Legends from our own lunchtimes

Thursday, August 28, 2008

I’m fairly certain that Taxi drivers the world over are given a handbook with the same old stories, and the same contrary political views in them no matter what flavour of government is in power in their particular slice of the world.

They even have the same accents. No matter which country they reside in, inevitabley they can neither speak fluently in my language of choice nor the vernacular of whatever country it is in which they choose to reside.

There are of course some regional differences. In Japan your driver is likely to be wearing white cotton gloves and the door will open for you as if by magic.

In Jakarta, the supervisor at the airport will rather ominously hand you a complaint form already filled in, complete with a number to call as you get INTO the cab.

Indonesian Taxi drivers are the fastest in the world I think. 180 kilometres per hour is the norm in a rattly ford Metro between two lanes of traffic until one reaches the freeway, and then they put their foot down.

London cabbies have a mystical reputation for friendliness and honesty, which in our admittedly limited experience seems to be entirely proportional to the size of the tip offered, or confined to the pages of picture books.

But it is the blokes in Sydney and Melbourne that really capture the imagination, with their tales of derring do, sleep deprivation and dealing with passengers who may have overindulged.

I think I had the same driver on the same week day in both cities once, which rather heightened my sense of deja-vu.

Not more than two hours between journeys I was told the same tale of the difficult customer they’d had the weekend before.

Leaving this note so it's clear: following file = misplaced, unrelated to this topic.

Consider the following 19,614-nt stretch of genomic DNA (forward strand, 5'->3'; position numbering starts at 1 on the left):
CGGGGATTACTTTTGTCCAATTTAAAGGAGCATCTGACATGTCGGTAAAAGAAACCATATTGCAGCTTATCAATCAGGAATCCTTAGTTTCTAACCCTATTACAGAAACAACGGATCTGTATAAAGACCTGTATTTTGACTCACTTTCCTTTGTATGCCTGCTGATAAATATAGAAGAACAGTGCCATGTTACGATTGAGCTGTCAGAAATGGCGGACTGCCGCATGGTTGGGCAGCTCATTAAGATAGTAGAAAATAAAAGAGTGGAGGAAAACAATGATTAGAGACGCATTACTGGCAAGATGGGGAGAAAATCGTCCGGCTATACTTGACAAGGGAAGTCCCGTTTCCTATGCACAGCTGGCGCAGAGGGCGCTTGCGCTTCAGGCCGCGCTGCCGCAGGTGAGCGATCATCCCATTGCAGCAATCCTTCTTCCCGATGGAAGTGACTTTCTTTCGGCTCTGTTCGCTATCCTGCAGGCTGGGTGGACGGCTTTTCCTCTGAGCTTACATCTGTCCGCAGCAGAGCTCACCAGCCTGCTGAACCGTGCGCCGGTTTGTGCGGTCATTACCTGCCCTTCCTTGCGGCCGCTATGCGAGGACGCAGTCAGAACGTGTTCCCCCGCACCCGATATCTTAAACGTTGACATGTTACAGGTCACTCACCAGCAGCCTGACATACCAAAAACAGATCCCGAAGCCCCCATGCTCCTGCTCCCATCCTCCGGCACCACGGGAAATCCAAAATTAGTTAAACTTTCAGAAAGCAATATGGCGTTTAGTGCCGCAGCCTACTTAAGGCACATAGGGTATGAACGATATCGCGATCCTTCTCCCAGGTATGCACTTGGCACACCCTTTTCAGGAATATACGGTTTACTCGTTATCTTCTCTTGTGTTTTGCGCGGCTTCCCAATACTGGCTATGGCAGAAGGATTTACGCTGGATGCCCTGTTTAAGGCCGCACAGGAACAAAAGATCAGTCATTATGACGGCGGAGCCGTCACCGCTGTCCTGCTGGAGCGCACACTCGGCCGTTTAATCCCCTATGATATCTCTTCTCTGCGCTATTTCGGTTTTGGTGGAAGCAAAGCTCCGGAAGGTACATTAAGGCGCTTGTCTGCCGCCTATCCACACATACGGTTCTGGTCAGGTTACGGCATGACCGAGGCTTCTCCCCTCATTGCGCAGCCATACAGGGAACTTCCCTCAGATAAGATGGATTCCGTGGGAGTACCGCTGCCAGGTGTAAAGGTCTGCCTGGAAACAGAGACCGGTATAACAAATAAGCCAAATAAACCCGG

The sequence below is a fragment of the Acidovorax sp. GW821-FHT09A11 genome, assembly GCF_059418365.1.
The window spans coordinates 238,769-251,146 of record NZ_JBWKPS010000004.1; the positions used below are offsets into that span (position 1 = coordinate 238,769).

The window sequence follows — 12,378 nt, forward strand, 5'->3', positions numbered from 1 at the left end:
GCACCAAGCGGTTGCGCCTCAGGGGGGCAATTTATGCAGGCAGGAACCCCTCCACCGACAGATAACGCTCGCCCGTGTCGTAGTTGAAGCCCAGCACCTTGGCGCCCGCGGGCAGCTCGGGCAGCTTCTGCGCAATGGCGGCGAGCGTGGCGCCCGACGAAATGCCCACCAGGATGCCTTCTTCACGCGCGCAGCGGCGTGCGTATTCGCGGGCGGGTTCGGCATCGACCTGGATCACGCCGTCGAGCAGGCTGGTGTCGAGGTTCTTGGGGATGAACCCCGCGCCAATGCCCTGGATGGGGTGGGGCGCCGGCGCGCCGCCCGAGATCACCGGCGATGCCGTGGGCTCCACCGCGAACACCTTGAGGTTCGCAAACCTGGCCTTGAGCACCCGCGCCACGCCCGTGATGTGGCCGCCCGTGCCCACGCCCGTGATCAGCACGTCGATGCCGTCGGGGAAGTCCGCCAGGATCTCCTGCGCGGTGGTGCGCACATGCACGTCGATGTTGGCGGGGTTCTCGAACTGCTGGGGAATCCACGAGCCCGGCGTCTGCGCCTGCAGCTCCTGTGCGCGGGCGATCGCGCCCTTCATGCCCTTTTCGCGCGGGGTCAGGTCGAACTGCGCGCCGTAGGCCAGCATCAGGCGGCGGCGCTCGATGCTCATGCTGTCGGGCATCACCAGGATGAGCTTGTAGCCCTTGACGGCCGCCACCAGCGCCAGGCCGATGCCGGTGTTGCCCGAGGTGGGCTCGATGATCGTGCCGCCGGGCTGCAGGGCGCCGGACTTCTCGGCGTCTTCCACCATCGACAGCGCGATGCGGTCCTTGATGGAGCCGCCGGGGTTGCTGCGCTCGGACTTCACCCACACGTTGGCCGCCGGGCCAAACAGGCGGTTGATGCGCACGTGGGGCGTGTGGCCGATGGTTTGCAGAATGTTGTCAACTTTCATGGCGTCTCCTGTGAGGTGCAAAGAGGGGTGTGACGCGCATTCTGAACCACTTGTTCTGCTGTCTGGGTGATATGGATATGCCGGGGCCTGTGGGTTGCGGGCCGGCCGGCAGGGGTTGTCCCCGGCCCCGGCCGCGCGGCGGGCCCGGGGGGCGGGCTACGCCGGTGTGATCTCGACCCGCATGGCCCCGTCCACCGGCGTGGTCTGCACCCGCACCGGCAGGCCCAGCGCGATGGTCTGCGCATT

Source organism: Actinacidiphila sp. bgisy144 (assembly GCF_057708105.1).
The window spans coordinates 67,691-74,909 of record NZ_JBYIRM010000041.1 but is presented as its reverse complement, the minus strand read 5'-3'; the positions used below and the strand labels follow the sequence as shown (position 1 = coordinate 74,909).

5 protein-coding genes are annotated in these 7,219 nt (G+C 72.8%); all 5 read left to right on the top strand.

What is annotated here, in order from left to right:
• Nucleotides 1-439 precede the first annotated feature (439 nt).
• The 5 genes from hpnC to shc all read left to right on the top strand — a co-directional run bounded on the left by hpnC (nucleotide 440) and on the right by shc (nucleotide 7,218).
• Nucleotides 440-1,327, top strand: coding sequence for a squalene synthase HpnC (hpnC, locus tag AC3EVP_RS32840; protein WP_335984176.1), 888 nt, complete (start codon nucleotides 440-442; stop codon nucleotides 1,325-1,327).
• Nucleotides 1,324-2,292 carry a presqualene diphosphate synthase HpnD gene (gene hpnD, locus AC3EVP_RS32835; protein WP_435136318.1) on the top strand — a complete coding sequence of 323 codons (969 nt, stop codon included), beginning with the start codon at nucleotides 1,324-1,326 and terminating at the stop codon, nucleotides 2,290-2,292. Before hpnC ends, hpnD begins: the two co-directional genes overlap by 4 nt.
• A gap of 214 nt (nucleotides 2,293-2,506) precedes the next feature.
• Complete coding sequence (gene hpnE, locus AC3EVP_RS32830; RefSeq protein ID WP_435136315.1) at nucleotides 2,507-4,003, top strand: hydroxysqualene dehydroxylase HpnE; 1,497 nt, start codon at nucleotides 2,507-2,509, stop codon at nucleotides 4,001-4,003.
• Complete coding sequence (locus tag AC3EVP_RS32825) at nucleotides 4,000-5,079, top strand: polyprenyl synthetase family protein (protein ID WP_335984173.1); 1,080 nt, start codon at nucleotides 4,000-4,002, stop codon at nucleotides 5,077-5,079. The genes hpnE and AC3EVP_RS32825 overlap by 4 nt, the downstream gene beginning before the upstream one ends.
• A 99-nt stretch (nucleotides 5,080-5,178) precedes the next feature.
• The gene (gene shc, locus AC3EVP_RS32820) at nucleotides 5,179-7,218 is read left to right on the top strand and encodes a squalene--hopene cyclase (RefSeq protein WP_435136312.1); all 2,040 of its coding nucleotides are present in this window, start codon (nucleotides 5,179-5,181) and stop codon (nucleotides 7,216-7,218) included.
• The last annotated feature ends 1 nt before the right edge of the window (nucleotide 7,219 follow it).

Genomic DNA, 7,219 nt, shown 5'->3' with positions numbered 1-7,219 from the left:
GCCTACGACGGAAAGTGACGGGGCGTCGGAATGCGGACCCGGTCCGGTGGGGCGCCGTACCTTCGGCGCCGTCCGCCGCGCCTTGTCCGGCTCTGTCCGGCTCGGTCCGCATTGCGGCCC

It was two AM when his mates poured their rather fluid and non comprehending associate into the back seat of the car, giving the driver his home address.

Said passenger remained lifeless in the back seat for the entire journey, and both drivers assured me that they’d tried to talk to him on several occasions during the trip. On arriving at the address, they couldn’t rouse their passenger sufficiently to elicit a fare, nor for that matter to get him out of the car.

Both swore that they’d helped him out but he’d simply fallen in a crumpled pile on the footpath.

Being decent human beings, they took their passenger under their arms and half carried, half dragged them to the front door, hoping to wake someone who had enough to pay the fare. The walk up the front lawn was a difficult and frustrating one apparently, with the passenger doing little if anything to aid in the journey.

In both cases the door opened after a short delay, and a bemused spouse greeted the driver supporting an almost lifeless passenger with;

“Thanks. Where’s his wheelchair?”

It must be true, they both swore it was, and I'd never doubt a cabbie!

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